Three Questions for Melanie Gillingham
Melanie Gillingham, Ph.D., R.D., is an associate professor of medical and molecular genetics. She is also director of the Master of Science in Clinical Nutrition program.
March 20, 2015
What’s been the most interesting development in your area in the last two years?
My laboratory has been investigating novel treatments for patients with Fatty Acid Oxidation Disorders, inherited disorders that affect their ability to burn fat in food for energy. Patients suffer from recurrent episodes of severe muscle pain and rhabdomyolysis with or without cardiac involvement. Despite the devastating consequences of these diseases, no patient with a long-chain fatty acid oxidation disorder has developed insulin resistance or type 2 diabetes. We have preliminary evidence that having a defect in the long-chain fatty acid oxidation pathway may in fact protect them from developing insulin resistance. If this is true, we may discover some key element of cellular metabolism that could help develop new approaches for treating insulin resistance.
What projects are you currently working on and are there opportunities for fellow faculty to participate?
Dr. Jon Purnell and I were recently awarded a multi-PI R01 to test if patients with long-chain fatty acid oxidation disorders are protected from developing insulin resistance. This is truly a collaborative project. My team from the Department of Molecular and Medical Genetics will be recruiting subjects with a fatty acid oxidation disorder and age and sex matched controls. Dr. Purnell’s group and OCTRI’s Clinical and Translational Research Center (CTRC) will be conducting hyperinsulinemic euglycemic clamps to measure insulin sensitivity in vivo and muscle and fat biopsies to measure insulin sensitivity in vitro. Dr. Charles Roberts and Oleg Varlamov at the ONPRC will be measuring the insulin-signaling cascade in the biopsy samples. Changes in tissue lipid deposition will be measuring in the AIRC. We are very excited about this project. Ancillary studies from fellow faculty that look at additional aspects of metabolism in this unique population would be of interest. [Contact her.]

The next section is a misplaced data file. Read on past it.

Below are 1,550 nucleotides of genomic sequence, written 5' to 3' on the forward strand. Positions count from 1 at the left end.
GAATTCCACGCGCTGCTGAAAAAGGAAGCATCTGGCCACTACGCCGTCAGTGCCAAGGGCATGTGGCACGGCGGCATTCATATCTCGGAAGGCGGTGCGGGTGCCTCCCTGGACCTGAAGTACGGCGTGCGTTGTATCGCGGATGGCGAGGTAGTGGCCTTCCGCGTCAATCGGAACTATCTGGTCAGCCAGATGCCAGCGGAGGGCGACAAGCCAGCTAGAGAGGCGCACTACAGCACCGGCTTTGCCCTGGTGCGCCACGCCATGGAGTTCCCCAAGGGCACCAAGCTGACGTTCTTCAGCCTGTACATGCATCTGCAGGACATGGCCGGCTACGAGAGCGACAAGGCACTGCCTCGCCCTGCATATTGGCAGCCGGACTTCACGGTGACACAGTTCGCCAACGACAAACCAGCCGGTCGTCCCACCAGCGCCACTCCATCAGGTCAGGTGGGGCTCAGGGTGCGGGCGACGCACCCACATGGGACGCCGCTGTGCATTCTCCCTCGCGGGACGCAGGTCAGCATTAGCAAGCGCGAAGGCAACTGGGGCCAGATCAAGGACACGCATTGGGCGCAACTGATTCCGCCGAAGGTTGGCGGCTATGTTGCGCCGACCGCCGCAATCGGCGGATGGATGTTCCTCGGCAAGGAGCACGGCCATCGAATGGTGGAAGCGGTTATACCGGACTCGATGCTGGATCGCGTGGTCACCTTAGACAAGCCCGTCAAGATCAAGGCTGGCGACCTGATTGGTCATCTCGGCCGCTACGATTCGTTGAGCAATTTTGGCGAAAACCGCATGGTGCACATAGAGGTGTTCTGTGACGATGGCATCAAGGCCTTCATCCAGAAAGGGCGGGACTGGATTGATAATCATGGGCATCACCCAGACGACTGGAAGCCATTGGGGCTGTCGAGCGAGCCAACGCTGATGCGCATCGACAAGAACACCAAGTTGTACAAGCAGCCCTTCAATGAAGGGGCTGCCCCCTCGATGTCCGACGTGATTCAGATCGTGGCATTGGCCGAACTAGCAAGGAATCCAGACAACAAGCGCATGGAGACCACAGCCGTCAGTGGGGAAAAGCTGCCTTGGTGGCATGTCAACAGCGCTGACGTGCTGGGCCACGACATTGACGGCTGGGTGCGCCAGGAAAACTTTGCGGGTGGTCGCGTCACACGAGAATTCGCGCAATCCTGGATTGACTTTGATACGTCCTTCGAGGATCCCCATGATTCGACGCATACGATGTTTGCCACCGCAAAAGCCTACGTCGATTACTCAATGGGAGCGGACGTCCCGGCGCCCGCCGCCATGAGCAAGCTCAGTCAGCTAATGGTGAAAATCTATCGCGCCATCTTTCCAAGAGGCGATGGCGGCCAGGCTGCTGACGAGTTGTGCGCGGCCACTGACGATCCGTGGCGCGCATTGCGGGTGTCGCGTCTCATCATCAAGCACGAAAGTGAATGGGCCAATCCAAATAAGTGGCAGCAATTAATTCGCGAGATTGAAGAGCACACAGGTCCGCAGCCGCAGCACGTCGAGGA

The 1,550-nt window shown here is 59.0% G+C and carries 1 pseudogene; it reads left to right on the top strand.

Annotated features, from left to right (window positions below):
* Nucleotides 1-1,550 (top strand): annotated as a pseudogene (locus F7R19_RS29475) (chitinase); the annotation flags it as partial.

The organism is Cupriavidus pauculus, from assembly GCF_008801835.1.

What is the most important aspect of support that OHSU provides to you currently and how would you like this or other support to grow in the future?
One of the essential areas of support for human subjects research at OHSU has been the CTRC. The ability to have a research-focused nurse, bionutritionist and a unit dedicated to research makes complicated human studies such as this one possible. This could not be conducted on a regular hospital floor. In addition, the Advanced Imaging Research Center has been a very powerful tool to measure lipid deposition and metabolism in vivo. The Department of Molecular and Medical Genetics has been very supportive of all aspects of my research from office and lab space to admin support to great collaborators and colleagues.
About Three Questions
This Q&A series features OHSU School of Medicine faculty members talking about their work with the goal of getting to know them and different areas across the school. View more